“Because we’ve done so much work with data in the last year, we now have a much more robust data set that enables us to figure out where people are most at risk,” she said. “Obviously we know that factors that affect (who is most at risk) are poverty, education, racial inequity, housing inequity, lately we all know heat inequity, there’s climate inequity.”

The CDC grant, accepted by the Board of Supervisors at a June 22 meeting, will go towards improving disparities related to COVID testing, Cullen said, and one of its four major components is to increase and improve data collection and reporting related to coronavirus.

The other components of the grant are to expand and develop new prevention resources and services to reduce COVID-19-related disparities, to build and expand infrastructure for COVID-19 control in populations at a higher risk and to mobilize partners and collaborators to advance health equity and address the social determinants of disparities as they relate to COVID-19.

The way PCHD will use the grant, Cullen said, starts with taking the data they have and looking at it from a “comprehensive, longitudinal perspective” with an eye on trends before identifying data sets that will help them design a “data informatics system,” or a scientific way of collecting, storing and navigating their data to find disparities and address them directly.

Cullen said they have an informatics system right now for addressing COVID-19 related disparities, but they don’t use it for the larger picture of public health to create a public health informatics system, which they plan to do with this funding.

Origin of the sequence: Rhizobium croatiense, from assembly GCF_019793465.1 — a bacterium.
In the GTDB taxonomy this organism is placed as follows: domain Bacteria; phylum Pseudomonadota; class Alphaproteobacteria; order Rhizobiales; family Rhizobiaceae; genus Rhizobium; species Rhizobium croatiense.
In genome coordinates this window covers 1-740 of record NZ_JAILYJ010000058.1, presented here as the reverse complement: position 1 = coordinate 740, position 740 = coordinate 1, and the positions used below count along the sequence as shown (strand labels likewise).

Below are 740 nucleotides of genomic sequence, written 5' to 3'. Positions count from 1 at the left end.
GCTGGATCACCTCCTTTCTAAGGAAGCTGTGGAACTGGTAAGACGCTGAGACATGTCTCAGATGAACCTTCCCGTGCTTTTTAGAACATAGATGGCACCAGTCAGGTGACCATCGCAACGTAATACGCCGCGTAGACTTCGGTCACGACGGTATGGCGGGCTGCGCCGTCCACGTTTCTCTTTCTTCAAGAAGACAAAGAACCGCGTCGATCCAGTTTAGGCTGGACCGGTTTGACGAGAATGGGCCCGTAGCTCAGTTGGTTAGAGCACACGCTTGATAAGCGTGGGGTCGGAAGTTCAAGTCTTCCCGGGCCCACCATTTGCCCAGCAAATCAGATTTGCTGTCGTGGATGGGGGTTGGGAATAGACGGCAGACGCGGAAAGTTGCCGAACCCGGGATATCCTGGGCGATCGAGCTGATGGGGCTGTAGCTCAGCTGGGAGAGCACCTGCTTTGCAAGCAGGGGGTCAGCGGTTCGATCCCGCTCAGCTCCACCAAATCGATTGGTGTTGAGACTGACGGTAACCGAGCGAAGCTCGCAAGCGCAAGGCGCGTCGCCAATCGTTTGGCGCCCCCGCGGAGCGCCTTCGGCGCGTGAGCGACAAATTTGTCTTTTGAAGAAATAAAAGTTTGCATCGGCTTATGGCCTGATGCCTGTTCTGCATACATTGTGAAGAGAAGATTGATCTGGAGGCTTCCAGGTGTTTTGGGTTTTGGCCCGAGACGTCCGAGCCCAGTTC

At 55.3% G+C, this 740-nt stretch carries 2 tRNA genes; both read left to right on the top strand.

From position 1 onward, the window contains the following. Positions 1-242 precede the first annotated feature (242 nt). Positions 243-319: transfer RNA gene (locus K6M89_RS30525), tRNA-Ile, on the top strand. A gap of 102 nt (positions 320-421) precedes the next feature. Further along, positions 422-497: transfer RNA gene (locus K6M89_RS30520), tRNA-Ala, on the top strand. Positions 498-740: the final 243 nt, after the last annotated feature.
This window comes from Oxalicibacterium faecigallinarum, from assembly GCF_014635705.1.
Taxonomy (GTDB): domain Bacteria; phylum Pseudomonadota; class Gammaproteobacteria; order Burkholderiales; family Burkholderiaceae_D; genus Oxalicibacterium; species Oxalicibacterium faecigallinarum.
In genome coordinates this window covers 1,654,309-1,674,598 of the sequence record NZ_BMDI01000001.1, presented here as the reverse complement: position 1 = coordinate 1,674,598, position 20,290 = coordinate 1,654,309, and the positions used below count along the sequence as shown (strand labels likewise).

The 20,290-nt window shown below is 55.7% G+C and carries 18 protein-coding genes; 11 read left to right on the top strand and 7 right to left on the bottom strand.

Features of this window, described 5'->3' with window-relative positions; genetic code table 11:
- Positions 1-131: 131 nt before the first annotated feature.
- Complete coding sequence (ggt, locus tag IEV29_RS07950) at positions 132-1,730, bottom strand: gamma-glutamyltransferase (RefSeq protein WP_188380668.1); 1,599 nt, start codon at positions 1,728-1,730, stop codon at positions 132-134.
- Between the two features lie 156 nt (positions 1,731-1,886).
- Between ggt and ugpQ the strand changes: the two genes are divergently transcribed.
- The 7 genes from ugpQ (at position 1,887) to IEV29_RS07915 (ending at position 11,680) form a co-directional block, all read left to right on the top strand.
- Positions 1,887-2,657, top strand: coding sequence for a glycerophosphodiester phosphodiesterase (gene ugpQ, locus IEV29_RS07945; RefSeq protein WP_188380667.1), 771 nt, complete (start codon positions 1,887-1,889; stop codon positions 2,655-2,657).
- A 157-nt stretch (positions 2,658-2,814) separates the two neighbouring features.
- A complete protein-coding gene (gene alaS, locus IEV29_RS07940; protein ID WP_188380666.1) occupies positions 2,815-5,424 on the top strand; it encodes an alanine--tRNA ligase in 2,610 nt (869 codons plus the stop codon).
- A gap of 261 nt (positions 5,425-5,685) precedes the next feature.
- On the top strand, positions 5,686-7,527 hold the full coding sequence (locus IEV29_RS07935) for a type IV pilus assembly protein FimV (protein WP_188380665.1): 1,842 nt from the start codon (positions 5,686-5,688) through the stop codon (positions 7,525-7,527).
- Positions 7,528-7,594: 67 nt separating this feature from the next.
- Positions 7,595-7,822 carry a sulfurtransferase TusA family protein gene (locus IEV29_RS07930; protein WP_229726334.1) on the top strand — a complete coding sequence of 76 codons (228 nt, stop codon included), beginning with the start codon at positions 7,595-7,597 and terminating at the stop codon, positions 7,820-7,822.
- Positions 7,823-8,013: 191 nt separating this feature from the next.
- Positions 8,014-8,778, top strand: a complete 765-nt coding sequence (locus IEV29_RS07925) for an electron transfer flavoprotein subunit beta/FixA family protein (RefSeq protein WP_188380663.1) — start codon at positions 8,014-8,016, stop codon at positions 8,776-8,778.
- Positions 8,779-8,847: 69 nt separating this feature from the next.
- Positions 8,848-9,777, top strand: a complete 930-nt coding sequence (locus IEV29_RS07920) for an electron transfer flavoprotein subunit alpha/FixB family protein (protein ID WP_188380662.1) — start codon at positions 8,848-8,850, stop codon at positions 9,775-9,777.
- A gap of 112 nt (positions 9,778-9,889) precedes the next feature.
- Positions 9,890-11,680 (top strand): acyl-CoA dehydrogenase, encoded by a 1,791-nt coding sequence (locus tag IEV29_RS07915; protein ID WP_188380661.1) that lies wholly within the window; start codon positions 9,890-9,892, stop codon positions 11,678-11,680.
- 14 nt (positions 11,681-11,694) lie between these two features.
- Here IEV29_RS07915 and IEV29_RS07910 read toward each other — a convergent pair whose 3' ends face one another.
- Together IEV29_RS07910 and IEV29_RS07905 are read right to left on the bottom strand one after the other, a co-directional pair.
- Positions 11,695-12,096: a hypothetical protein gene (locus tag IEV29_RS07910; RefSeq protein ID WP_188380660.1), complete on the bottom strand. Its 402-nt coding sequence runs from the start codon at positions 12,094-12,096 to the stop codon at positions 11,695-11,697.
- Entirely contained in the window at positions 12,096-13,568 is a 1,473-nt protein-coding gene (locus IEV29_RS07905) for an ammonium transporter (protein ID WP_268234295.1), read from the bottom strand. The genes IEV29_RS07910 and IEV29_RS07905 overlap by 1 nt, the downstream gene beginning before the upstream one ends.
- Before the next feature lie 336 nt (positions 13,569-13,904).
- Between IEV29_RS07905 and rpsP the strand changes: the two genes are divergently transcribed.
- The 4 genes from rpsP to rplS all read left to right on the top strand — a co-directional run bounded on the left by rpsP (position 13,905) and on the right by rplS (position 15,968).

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Part of the grant also includes improved access to testing in populations that are at a high risk but underserved for testing, and Cullen said PCHD plans to use mobile and at-home testing options, such as sending self-administered testing kits to people who have been in contacts with those who are reported positive cases for the virus.

Cullen said she hopes this will create testing equity in the urban and rural areas, though in rural areas there will be more of a logistical challenge to delivering and returning those kits. She also said that PCHD will do this with “culturally appropriate communications” along the way.

The county will expand prevention efforts through community health workers and public health nurses who will work in high-risk areas and with community-based organizations to provide more information about prevention and control of COVID-19, which will include repeating old safety tips such as washing hands and maintaining six-foot distances.

Health officials have worked with a community advisory committee to help craft a plan to better communicate COVID-19 prevention information with underserved parts of the community. Some of the federal grant will be used to fund smaller, individual operations by community partners.

In 2018, the county received a one-year $762,865 CDC grant to reduce health disparities affecting the county as part of a federal Racial and Ethnic Approaches to Community Health program. The new grant will build on the work that was supported by the previous funding, Cullen said, and will be augmented by another grant to improve access to vaccinations that is still awaiting county approval.

Bennito L. Kelty is TucsonSentinel.com’s IDEA reporter, focusing on Inclusion, Diversity, Equity and Access stories, and a Report for America corps member.

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Cullen during a Dec. 4, 2020, meeting.